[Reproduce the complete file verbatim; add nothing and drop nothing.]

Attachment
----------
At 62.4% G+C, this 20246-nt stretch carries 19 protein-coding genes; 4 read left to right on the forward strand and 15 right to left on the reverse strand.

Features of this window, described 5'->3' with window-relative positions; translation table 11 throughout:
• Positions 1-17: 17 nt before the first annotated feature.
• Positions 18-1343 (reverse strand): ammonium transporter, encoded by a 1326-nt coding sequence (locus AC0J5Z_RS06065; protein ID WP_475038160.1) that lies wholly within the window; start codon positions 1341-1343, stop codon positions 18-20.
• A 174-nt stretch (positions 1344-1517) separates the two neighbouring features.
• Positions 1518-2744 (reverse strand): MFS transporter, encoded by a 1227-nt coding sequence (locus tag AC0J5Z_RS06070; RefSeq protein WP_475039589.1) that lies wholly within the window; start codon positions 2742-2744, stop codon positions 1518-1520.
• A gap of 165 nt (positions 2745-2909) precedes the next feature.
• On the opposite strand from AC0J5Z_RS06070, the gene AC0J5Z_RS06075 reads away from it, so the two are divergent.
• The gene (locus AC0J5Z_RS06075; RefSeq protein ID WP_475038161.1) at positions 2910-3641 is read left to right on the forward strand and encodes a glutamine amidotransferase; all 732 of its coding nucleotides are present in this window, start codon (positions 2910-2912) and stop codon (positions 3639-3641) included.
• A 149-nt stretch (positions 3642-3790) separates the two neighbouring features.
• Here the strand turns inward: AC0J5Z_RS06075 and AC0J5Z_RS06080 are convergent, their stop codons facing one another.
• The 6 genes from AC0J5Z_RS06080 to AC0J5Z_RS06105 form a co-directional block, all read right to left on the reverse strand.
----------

At 62.4% G+C, this 20246-nt stretch carries 19 protein-coding genes; 4 read left to right on the forward strand and 15 right to left on the reverse strand.

Features of this window, described 5'->3' with window-relative positions; translation table 11 throughout:
• Positions 1-17: 17 nt before the first annotated feature.
• Positions 18-1343 (reverse strand): ammonium transporter, encoded by a 1326-nt coding sequence (locus AC0J5Z_RS06065; protein ID WP_475038160.1) that lies wholly within the window; start codon positions 1341-1343, stop codon positions 18-20.
• A 174-nt stretch (positions 1344-1517) separates the two neighbouring features.
• Positions 1518-2744 (reverse strand): MFS transporter, encoded by a 1227-nt coding sequence (locus tag AC0J5Z_RS06070; RefSeq protein WP_475039589.1) that lies wholly within the window; start codon positions 2742-2744, stop codon positions 1518-1520.
• A gap of 165 nt (positions 2745-2909) precedes the next feature.
• On the opposite strand from AC0J5Z_RS06070, the gene AC0J5Z_RS06075 reads away from it, so the two are divergent.
• The gene (locus AC0J5Z_RS06075; RefSeq protein ID WP_475038161.1) at positions 2910-3641 is read left to right on the forward strand and encodes a glutamine amidotransferase; all 732 of its coding nucleotides are present in this window, start codon (positions 2910-2912) and stop codon (positions 3639-3641) included.
• A 149-nt stretch (positions 3642-3790) separates the two neighbouring features.
• Here the strand turns inward: AC0J5Z_RS06075 and AC0J5Z_RS06080 are convergent, their stop codons facing one another.
• The 6 genes from AC0J5Z_RS06080 to AC0J5Z_RS06105 form a co-directional block, all read right to left on the reverse strand.